The RunRunLive 4.0 Podcast Episode 4-327 – Kyle & Brent Pease – Where there’s a wheel there’s a way!
(Audio: link) [audio:]
Link epi4327.mp3
MarathonBQ – How to Qualify for the Boston Marathon in 14 Weeks -
Good morning, good afternoon, good evening, my friends. Wherever and whenever this ghost of my voice finds you I hope you are well. Welcome to the RunRunLive podcast Episode 4-327. Today we have a great talk with Kyle and Brent Pease who are a team of brothers that run races. I think you’ll dig their story and get a kick out of their running adventures.
In the first section I’m going to talk a bit about flexibility and range of motion. In the second section I’m going to talk about Dr. Carol Dweck’s book, “Mindsets”.

It’s been a good couple weeks since we last chatted. I am recovered from my rolled ankle and running well. I’ve got a bit of a head cold today so I apologize for the sexy voice.
I’m heading down to Atlanta this weekend, actually tomorrow, to run the Jeff Galloway half. It will be a good test race for me. I’m planning to go out at marathon pace, try to pace it well and close strong. Weather looks reasonable. It’s a hilly course, but that’s ok, I need the work and the practice.
I raced the Mill Cities Relay last weekend. It’s a 5-leg, invitation only, local club relay race. I was the captain of a senior team. The legs are all different lengths but there’s one long one, leg 4, which is a 9.5 miles and that was my leg.
We got perfect racing weather. It was mid-30’s and sunny with no wind – so it ran warmer than the temperature. I raced in short shorts, a long sleeve tech with my club singlet over it, a fuzzy hat and light cotton gloves. I carried a bottle of UCan.
Leg 4 is an entirely slight downhill route that follows the Merrimack River. It’s additionally challenging because the leg before it is only 2.5 miles so you really don’t have much time to warm up. You basically have to jump out of the car and go.
My plan was to pace it at near my target marathon pace of 8 minute miles then close hard at the end to mimic a step-up or negative split. Me being me, instead I lit out like a cat with its tail on fire and was racing in the low 7’s from the start.
Once I got a couple miles in I managed to calm down a bit and came in with an overall average of 7:26 for the leg. I was happy with the time, because, like the Thanksgiving 5k it shows me that I have gotten some of my speed back.
My legs were the constraint. I was hurting in the last couple miles with dead legs and wouldn’t have made it much farther. Someone took a picture of me on the course and my form is crappy. In the picture I’m over-striding. My quads were dead and it wrecked my form.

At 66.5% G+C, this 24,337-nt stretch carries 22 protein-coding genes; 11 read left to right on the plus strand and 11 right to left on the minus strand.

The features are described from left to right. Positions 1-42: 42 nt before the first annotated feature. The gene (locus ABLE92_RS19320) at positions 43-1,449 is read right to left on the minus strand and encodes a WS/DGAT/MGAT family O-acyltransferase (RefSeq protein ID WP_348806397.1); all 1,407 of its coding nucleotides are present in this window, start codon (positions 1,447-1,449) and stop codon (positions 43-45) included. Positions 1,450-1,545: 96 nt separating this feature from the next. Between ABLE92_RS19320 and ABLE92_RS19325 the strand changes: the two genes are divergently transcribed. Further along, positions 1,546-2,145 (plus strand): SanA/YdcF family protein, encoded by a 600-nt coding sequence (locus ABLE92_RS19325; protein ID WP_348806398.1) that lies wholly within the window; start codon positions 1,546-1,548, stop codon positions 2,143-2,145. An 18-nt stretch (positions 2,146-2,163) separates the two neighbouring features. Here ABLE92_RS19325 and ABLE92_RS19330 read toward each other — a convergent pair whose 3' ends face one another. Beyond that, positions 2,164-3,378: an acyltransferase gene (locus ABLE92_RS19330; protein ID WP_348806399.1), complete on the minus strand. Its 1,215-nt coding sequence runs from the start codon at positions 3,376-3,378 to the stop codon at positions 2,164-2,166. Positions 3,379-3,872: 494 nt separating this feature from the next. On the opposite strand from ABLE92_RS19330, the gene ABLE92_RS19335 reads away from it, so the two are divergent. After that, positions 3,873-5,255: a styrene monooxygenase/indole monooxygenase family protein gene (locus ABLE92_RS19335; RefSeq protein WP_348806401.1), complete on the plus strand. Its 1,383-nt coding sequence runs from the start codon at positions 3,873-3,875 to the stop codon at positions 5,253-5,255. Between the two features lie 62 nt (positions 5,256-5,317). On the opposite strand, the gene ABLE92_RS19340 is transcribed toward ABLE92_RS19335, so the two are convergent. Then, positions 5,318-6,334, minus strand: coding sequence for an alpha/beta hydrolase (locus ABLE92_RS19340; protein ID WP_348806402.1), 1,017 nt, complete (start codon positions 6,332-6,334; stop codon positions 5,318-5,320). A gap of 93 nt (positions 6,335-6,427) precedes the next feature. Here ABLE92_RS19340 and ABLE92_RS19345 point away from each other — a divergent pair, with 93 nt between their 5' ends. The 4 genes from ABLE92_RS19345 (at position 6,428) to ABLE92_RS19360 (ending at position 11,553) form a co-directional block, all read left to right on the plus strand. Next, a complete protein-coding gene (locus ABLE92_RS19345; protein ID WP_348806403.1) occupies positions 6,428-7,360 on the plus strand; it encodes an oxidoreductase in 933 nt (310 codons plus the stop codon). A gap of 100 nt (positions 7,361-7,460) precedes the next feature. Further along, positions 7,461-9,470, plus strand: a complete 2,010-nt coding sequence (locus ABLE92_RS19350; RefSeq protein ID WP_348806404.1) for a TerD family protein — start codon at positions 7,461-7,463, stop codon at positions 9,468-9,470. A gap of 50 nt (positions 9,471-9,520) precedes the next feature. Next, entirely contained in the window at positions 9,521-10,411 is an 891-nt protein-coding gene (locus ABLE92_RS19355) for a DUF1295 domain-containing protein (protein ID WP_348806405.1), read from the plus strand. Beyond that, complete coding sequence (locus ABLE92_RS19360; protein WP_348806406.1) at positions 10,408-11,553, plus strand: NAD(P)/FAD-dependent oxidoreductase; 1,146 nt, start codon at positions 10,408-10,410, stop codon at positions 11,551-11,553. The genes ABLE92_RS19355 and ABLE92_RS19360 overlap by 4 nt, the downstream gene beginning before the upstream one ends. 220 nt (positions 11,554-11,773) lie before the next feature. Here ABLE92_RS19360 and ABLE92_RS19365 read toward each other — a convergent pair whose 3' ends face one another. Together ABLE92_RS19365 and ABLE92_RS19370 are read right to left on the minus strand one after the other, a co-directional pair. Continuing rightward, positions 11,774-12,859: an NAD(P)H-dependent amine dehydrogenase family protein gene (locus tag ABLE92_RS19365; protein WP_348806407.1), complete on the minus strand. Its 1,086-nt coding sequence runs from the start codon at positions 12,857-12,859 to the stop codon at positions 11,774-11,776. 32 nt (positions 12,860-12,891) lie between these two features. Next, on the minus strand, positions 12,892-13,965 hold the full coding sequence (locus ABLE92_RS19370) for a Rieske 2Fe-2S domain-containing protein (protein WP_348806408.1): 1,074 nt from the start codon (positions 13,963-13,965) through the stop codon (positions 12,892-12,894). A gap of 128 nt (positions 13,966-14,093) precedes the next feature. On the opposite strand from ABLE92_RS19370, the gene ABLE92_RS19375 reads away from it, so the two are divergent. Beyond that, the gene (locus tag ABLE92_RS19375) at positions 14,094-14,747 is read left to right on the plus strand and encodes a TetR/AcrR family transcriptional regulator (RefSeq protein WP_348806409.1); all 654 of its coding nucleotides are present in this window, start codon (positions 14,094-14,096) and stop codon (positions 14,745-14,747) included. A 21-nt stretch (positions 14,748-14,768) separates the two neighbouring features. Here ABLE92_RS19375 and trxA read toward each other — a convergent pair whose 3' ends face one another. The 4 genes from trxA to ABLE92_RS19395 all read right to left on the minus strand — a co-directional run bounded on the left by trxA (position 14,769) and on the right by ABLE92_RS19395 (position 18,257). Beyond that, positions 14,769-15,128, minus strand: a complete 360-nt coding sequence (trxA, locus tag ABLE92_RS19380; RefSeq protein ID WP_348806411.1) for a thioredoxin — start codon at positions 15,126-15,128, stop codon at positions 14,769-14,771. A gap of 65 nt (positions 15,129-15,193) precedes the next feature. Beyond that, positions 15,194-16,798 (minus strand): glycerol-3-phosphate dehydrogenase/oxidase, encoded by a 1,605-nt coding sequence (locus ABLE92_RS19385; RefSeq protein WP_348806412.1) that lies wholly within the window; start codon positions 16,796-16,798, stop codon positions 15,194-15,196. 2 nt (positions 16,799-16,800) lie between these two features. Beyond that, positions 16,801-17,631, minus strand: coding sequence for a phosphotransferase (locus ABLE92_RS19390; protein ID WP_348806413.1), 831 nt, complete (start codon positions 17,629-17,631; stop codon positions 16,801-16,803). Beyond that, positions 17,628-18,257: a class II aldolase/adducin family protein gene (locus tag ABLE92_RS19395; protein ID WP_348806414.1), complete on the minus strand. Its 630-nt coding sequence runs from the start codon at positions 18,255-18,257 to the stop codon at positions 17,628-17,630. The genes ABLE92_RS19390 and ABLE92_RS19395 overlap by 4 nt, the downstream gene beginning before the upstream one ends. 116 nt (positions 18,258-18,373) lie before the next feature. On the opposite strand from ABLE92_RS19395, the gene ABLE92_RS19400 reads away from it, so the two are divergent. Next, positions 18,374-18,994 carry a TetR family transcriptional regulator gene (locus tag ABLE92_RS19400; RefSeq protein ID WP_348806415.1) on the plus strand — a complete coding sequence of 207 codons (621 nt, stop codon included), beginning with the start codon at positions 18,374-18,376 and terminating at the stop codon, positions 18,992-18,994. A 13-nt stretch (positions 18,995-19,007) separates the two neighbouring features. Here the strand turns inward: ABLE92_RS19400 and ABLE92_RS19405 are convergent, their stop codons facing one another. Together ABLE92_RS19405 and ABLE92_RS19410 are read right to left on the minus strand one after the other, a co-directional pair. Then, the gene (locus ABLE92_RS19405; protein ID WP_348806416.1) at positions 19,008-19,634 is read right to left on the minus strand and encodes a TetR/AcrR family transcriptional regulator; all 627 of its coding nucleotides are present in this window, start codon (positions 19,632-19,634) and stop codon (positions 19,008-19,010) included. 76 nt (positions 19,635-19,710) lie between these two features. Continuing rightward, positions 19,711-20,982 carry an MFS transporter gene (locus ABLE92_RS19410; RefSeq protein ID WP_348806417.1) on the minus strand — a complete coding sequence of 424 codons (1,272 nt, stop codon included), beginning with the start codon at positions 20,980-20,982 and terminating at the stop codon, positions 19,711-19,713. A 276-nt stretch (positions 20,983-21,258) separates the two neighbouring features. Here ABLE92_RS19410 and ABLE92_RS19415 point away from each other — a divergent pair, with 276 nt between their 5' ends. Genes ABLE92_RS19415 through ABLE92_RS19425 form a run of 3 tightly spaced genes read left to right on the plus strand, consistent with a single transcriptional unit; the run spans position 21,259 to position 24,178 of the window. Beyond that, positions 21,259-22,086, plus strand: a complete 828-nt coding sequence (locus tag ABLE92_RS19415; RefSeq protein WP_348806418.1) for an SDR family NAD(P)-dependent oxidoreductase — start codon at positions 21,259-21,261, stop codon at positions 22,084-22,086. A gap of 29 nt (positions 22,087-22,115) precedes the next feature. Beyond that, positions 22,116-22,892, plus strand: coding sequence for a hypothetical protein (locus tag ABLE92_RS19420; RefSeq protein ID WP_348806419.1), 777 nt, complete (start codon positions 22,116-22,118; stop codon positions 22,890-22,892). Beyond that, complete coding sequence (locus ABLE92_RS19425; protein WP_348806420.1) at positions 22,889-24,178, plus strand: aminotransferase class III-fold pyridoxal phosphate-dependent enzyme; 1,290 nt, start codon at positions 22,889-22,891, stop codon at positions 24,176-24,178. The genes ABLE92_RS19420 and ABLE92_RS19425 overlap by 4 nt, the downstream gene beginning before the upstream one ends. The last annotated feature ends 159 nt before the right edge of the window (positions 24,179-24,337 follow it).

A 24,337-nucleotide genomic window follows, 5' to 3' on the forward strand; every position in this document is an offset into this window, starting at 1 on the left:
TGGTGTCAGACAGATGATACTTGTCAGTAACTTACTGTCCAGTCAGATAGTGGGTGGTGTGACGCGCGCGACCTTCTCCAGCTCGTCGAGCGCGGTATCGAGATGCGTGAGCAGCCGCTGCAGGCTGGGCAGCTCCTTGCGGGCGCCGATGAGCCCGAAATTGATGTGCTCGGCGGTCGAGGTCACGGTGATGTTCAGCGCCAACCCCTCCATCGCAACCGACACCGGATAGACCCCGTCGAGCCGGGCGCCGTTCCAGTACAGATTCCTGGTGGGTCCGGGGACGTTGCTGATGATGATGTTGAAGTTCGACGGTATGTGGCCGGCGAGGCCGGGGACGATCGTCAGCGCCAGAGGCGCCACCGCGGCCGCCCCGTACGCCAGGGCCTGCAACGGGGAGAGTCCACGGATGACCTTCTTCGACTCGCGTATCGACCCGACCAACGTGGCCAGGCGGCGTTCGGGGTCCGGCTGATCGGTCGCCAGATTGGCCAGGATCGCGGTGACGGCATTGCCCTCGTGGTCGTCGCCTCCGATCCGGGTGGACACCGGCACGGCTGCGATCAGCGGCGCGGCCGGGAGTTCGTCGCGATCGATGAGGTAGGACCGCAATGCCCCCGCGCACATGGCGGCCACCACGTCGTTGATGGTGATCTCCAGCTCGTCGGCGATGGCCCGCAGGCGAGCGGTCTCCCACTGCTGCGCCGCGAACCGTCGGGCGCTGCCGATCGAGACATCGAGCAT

With this additional data point I’ve pivoted my workouts to longer tempo training away from the speed work. I got 2 more 9+ mile step-up runs in this week going into Sunday’s race. I’ll see how marathon pace feels on the legs for the half and that will give me a good idea of where I am. If all goes well I’ll try to target a race in January to see if I can stretch it out to the full 42k.
All good. I feel strong. The heart is hanging in there.

I drove up to Buffalo NY last week from where I live in Mass. It’s interesting to drive through upstate NY and Western Mass. 100 years ago this area was the center of industry and commerce. Each valley has a town with a brick factory, a rail line and a court house, but there’s not much industry anymore.
I drove by the Erie Canal and many tumble-down farms and old buildings. It’s not to say that the area is super depressed or a wasteland, it isn’t. It just isn’t industrial anymore. It’s like a museum to the industrial age.
But, when I see one of those finely crafted brick buildings in the landscape I see a person’s dream. Someone had the dream and the persistence to put a factory there or a house or a barn. They dreamed big of a better future. They bet big on a big future. They took leaps of faith and built without knowing what was going to happen.
I wonder where those people are today. Where are they that believe in growth and abundance? Who among us has the curiosity and drive to build something new on the landscape? Maybe it’s me. Maybe it’s you.
On with the show.
Section one - Running Tips
Part One - Form -
Voices of reason – the conversation
Kyle & Brent Pease – Where there’s a wheel there’s a way!
Pease Brothers Bio KYLE PEASE At Kennesaw State University, Kyle excelled in the Sports Management field. He worked on designing disabled athlete friendly sports facilities in Acworth, GA before graduating in 2008 with a BS in Sports Management. Throughout his time at KSU, he was an active member and event coordinator for ABLE (Advocacy, Boldness, Leadership, and Empowerment), KSU's disabled student organization. Kyle was also a brother of KSU's Pi Kappa Phi fraternity. Kyle has worked as a liaison and an ambassador at a major grocery store chain and at Children's Healthcare of Atlanta. Kyle enjoys competing in marathons and Ironman races with his older brother, Brent. With the mission of instilling hope and determination, Kyle wants to help people see the world from a different view. Through his accomplishments and speeches he hopes to provide a positive outlook and inspiration for individuals looking for motivation in their own lives. Kyle's message, though always delivered with a sense of humor, is heartfelt and inspired by his unique perspective of life.